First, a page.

The logic board is the board of chips underneath the drive. It controls the spindle and head actuator and also translates data to a form usable by the controller and the rest of the system. Some logic boards have an integrated controller, also. Sometimes, an apparent disk failure is actually a failure of the logic board. In such a case, you can replace the logic board and regain access to the data held up on the drive. This is relatively easy to do, because the board is simply plugged into the drive and held in by screws.
I have discussed the structure of a platter itself, but how exact is data stored on that? First, the heads are actually small electromagnets. To write information to the platter, a small electrical current is pulsed from the electronics of the drive to the head. The direction of the current, and thus the direction of the magnetic field between the head and the platter, determine whether or not the data bit is a 1 or a 0 in binary (which is the only language a PC understands). This magnetic field alters the direction of the little magnets on that portion of the platter. The “little magnets” are actually microscopic, the size of a molecule. The direction of the magnet is retained over time and remains that way unless rewritten to reflect something different. Thus, the hard drive will retain this data even after it is powered off.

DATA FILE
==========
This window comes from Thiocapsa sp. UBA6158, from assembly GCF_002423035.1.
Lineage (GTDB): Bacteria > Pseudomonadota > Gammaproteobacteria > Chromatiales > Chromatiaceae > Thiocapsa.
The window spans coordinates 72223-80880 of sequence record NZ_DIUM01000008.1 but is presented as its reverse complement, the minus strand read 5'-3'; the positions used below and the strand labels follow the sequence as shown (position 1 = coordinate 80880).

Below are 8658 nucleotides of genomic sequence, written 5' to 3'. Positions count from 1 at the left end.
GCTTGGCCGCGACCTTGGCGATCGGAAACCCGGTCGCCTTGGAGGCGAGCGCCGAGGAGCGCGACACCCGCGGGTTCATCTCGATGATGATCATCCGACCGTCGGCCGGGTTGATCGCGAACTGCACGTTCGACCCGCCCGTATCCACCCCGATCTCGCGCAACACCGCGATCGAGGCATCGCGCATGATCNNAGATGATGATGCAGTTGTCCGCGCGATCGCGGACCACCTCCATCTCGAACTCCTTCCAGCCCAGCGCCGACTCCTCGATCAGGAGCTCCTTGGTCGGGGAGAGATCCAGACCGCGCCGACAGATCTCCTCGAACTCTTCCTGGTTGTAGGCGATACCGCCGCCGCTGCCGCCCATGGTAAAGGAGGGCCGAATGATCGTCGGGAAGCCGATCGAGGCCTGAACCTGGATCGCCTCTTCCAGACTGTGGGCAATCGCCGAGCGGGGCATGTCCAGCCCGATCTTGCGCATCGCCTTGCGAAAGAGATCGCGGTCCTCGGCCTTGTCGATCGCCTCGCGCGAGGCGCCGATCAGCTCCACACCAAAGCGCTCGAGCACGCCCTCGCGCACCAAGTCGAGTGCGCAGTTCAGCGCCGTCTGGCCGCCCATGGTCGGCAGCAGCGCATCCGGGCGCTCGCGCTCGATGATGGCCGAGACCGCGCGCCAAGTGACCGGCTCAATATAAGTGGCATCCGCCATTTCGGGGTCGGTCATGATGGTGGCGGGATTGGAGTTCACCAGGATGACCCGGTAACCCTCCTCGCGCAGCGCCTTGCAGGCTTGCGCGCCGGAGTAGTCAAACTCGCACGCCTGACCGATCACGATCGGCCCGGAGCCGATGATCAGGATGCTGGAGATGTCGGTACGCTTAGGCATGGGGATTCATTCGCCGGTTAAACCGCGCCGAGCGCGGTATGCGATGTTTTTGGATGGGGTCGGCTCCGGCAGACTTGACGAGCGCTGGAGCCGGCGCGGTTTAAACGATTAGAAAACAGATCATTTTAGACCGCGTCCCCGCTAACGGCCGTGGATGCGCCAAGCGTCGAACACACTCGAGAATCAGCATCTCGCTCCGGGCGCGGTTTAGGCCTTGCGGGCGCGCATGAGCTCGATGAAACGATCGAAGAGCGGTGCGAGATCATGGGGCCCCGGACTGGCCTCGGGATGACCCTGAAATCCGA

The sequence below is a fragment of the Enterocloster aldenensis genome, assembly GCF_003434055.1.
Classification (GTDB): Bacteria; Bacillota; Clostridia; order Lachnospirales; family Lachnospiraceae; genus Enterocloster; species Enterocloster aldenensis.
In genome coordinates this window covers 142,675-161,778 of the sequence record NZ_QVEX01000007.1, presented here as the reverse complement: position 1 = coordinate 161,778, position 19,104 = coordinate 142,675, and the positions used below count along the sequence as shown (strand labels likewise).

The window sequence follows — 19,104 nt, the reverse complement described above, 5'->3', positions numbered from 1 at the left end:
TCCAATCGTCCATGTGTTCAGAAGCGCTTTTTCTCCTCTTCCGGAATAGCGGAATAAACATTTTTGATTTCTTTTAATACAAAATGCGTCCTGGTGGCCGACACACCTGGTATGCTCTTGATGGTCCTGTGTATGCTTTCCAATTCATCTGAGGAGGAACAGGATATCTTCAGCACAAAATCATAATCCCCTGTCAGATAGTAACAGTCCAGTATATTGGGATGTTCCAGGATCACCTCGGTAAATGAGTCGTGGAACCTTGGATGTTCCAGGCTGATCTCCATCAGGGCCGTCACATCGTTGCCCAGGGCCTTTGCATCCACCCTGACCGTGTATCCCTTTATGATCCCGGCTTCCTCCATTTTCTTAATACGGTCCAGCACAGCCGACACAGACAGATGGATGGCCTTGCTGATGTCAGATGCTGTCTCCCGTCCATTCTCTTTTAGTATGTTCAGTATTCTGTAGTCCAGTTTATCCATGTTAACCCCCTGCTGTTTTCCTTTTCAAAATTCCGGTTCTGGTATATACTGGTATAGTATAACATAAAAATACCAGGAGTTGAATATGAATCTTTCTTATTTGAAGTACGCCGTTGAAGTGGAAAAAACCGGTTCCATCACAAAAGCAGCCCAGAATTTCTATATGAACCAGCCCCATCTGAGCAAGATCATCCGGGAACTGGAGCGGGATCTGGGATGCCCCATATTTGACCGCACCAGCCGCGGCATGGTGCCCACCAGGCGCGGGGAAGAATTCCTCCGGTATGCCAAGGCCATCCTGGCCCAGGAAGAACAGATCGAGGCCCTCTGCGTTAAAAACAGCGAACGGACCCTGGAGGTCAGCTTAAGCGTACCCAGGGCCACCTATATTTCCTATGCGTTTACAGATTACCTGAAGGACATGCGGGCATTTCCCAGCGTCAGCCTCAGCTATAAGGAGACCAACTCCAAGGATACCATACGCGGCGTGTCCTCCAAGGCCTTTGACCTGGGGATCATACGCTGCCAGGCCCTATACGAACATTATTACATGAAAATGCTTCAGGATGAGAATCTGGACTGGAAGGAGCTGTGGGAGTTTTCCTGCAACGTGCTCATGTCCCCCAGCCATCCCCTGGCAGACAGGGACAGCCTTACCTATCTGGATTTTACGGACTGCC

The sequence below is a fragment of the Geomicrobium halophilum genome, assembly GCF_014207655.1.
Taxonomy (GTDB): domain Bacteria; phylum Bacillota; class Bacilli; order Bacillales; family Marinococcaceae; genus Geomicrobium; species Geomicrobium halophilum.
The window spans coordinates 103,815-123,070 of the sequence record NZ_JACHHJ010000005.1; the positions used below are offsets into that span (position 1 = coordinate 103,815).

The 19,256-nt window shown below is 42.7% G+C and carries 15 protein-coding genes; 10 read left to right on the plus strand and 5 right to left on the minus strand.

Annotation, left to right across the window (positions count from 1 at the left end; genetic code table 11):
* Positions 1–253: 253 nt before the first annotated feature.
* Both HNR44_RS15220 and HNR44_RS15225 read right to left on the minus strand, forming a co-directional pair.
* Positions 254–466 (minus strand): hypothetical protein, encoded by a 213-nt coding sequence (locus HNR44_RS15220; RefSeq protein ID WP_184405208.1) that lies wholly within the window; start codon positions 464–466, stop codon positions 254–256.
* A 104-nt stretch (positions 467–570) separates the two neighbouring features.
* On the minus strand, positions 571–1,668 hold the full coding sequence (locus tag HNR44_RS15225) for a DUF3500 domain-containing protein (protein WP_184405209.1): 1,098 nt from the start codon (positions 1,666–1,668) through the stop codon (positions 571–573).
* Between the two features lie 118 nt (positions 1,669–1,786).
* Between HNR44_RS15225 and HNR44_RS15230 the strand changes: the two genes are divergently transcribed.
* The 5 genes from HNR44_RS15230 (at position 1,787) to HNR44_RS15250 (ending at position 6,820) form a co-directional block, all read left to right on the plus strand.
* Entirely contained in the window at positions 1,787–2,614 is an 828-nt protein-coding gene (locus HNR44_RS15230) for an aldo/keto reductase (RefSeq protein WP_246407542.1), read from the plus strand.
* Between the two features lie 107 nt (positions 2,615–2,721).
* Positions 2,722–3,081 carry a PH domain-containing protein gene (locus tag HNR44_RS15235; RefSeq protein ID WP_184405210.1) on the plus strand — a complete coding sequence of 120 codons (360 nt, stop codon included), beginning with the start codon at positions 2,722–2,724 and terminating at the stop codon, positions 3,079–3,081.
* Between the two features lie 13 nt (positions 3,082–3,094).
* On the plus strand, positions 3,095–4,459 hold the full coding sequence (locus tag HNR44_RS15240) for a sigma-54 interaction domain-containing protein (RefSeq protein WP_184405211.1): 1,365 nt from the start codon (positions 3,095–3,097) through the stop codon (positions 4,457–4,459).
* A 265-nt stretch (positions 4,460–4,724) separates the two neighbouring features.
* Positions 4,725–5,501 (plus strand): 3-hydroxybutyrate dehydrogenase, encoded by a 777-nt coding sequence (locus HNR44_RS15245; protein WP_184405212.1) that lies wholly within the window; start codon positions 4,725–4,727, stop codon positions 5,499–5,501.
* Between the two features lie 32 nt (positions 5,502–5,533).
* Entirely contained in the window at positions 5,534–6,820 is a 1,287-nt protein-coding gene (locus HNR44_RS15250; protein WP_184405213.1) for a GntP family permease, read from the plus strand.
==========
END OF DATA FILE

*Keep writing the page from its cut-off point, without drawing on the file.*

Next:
Just take a trip to the computer store and you can see that there have been major advancements in hard drive technology that lead to larger capacity drives. Where there were once 500MB drives, we now have huge drives. Recently, a 36GB IDE drive was released. What led to this?
Well, the first thought would be: Add more platters, or maybe bigger ones. Well, yeah, larger platters would do the trick. 5.25″ platters have been used on older drives, and do hold more data. But, manufacturers don’t use these big platters because of the extra stresses the larger platters put on the motor. These stresses, and the simple fact that the heads have more disk to cover, make the drives hotter and a lot bigger. Most drives in use today use 3.5″ platters, and 2.5″ or smaller is commonly used for notebook systems. So, the manufacturer decides it would be better to keep smaller platters, but just add more of them. This works, but in order to reach such high capacities, you’d need a lot of platters. The vertical heights of these drives would just be too much. So, then what?
Keyword: Areal Density. This is the closeness of data bits on the hard disk to each other, usually measured in megabytes per square inch (MBSI). There are a few factor that go into determining the degree of areal density that is possible:
- Size of the magnetic particles in the platter itself
- Size of the read/write heads. Smaller heads allow larger densities.
- “Altitude” of the heads over the platter surface.
This density increases performance and allows more data to be packed onto a platter. The closeness of the bits together mean that more data passes the head at a time, increasing read/write performance. By combining this with increase platter rotation speeds, latencies will be lower and speed will be higher.
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